April 9, 2002|
Leadership In Turmoil: the Learning Imperative The main point of this article is that greater leaning is achieved during periods of difficulty or stress. But what I like is the way the author looks at "second-order learning" in difficult learning situations. Three modes of second-order learning are enumerated: return mapping, in which a recently completed project is subjected to intense and disciplined scrutiny; scenario building; and leading change, which involves being forced to confront an intentional disruption.
By J.B. Kassarjian, Babson Insight, December 31, 200-31.[Refer]
Moonlighting for an Unaccredited University This Chronicle article leads with a "tsk tsk" attitute but strives for balance in the end as it looks at professors who make a few dollars on the side teaching for unaccredited institutions. "Most Kennedy-Western professors interviewed say the institution's lack of accreditation doesn't concern them. "My job is to educate people, however they choose to do it," says Kambiz Farahmand... "It's someone else's job to legitimize their diploma. Whatever they get from me is good."
By Andrea L. Foster, Chronicle of Higher Education, December 31, 200-31.[Refer]
E-learning Companies are Facing Difficulties This is no surprise to OLDaily readers as we ran contrary to the hype of only a few months ago to predict this downturn. The bad news is that it will get worse before it gets better as the e-learning marketplace becomes saturated and all the big contracts have been snapped up. The companies that can successfully make the transition to providing services to smaller institutions and companies will survive the coming "Darwinian process" as they alone will be able to reach new markets.
By Ross Kerber, Boston Globe, December 31, 200-31.[Refer]
Recognizing the Champions As much as it pleases me to see Rory McGreal make the list, it seems to me that the focus on e-learning "champions" misses the point. While in mass and popular media there is an endless need to trumpet the top ten this or that, the internet is and always has been, as I believe Douglas Rushkoff put it, created by the chorus, a mass of people working together with no clear leader, no clear 'champion" to trumpet. Put it this way: who built the world wide web? Not Tim Berners-Lee, though he developed the underlying protocol. No, it was the millions of individuals who installed web servers, authored web pages, and in so doing became part of the chorus. Similarly, then: who pioneered e-learning? The champions listed in this article, but for each one I can list another ten equally qualified to join this list.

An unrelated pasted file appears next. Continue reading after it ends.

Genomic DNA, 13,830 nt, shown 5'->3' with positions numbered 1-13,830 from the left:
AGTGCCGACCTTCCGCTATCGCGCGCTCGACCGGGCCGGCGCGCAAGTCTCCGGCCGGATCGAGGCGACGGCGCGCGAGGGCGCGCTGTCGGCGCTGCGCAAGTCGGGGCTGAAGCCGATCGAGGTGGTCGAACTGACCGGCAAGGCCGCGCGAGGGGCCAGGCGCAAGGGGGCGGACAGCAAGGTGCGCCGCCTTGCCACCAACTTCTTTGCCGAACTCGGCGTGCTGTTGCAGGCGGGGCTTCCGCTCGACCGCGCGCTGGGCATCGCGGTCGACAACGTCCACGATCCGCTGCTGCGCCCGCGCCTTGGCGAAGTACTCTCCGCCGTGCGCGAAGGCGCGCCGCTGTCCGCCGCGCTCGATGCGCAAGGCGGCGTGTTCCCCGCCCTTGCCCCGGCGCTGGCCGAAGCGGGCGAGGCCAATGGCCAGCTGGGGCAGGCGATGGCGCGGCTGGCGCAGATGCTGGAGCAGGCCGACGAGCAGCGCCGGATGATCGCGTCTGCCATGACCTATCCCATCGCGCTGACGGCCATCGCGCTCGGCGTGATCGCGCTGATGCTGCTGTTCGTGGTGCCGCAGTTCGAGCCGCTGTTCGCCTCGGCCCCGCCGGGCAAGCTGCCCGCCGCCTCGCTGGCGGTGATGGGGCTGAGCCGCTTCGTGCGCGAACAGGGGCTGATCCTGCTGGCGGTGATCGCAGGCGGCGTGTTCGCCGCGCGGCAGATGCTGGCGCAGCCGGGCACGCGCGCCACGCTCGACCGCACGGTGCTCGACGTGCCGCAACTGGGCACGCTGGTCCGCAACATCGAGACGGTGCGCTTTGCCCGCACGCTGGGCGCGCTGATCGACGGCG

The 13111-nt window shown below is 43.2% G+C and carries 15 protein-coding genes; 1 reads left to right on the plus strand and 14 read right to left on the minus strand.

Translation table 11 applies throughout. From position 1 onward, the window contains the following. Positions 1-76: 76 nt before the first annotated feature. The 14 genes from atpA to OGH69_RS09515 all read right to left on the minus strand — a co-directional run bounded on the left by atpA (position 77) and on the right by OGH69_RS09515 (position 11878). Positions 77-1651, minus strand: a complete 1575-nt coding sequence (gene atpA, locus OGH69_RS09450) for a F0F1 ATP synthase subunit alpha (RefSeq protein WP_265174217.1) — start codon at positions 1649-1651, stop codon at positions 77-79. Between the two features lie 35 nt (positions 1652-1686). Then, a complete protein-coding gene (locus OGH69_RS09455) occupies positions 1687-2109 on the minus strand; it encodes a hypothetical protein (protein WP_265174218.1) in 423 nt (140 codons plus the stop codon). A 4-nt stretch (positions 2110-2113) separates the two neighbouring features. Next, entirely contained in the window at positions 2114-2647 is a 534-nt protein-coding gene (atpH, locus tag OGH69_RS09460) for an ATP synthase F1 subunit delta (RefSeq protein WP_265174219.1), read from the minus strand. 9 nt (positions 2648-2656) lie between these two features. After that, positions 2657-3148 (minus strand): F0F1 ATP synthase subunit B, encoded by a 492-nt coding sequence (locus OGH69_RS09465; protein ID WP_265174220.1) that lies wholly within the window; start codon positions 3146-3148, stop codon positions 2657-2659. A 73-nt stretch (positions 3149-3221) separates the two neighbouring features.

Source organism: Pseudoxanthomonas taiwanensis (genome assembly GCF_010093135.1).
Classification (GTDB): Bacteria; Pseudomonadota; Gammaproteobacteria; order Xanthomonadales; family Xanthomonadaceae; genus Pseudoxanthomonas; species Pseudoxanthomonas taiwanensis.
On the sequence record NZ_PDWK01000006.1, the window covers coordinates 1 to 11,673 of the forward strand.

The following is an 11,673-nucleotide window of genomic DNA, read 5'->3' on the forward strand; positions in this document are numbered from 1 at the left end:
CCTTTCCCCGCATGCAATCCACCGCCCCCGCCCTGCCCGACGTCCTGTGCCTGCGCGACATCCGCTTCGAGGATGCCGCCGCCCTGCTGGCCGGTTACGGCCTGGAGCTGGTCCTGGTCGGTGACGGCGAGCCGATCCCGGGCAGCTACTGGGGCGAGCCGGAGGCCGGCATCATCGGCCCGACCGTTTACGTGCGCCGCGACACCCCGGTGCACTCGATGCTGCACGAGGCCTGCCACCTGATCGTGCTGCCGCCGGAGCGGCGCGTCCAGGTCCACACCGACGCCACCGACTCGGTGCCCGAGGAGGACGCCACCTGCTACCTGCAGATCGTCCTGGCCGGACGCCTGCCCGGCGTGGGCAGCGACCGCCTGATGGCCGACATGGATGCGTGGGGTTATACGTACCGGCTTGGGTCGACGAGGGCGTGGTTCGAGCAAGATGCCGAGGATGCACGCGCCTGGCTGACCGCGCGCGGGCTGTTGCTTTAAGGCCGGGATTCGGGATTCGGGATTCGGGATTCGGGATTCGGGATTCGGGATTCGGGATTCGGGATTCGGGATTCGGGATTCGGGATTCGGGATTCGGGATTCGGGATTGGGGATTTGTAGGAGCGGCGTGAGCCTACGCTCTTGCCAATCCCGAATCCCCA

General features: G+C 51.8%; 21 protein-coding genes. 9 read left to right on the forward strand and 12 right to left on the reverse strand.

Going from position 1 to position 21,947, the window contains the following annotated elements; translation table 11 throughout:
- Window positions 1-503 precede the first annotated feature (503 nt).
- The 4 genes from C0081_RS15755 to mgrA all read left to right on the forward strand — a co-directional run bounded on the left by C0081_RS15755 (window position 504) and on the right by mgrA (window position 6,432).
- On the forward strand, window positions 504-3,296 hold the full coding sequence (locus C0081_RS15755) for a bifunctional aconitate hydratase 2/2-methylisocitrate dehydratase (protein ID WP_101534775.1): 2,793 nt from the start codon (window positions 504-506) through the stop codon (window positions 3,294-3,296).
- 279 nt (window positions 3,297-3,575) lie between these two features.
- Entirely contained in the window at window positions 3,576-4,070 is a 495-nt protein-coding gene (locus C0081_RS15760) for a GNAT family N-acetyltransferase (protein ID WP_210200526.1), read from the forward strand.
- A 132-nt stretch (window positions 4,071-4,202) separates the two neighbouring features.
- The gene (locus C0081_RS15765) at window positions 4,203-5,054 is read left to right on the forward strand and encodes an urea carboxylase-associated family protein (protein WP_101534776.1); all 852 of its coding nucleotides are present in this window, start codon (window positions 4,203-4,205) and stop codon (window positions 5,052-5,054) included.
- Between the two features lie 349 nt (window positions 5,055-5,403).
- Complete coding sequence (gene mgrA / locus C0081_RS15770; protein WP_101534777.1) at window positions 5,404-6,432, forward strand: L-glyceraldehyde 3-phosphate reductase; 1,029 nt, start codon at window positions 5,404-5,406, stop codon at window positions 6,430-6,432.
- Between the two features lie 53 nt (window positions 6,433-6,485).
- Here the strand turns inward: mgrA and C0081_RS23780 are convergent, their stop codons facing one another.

By Elsa Schelin and Gene Smarte, E-Learning Magazine, December 31, 200-31.[Refer]
Journalistic Pivot Points From the "where I intend to go with OLDaily" department: all I need to do to make this work is get my wireless connection at the conference. Then I can recreate this experience: "I was blogging a session on wireless technology, and wrote something about SkyPilot, one of the presenting companies. Duncan Davidson, SkyPilot's CEO, finished his presentation and sat on the podium, reading on his laptop, while other people talked. Then, in the Q&A, he corrected something I'd written in the blog. In other words, he'd caught this in near-real time and had better information (he should). I immediately posted another paragraph, which began, 'I've been corrected....' Whoa. I'm still not entirely sure what happened. But I do know this. My journey in journalism hit a pivot in that moment. Maybe journalism itself hit a pivot point, as pretentious as that sounds."
By Dan Gillmor, SiliconValley.Com, December 31, 200-31.[Refer]
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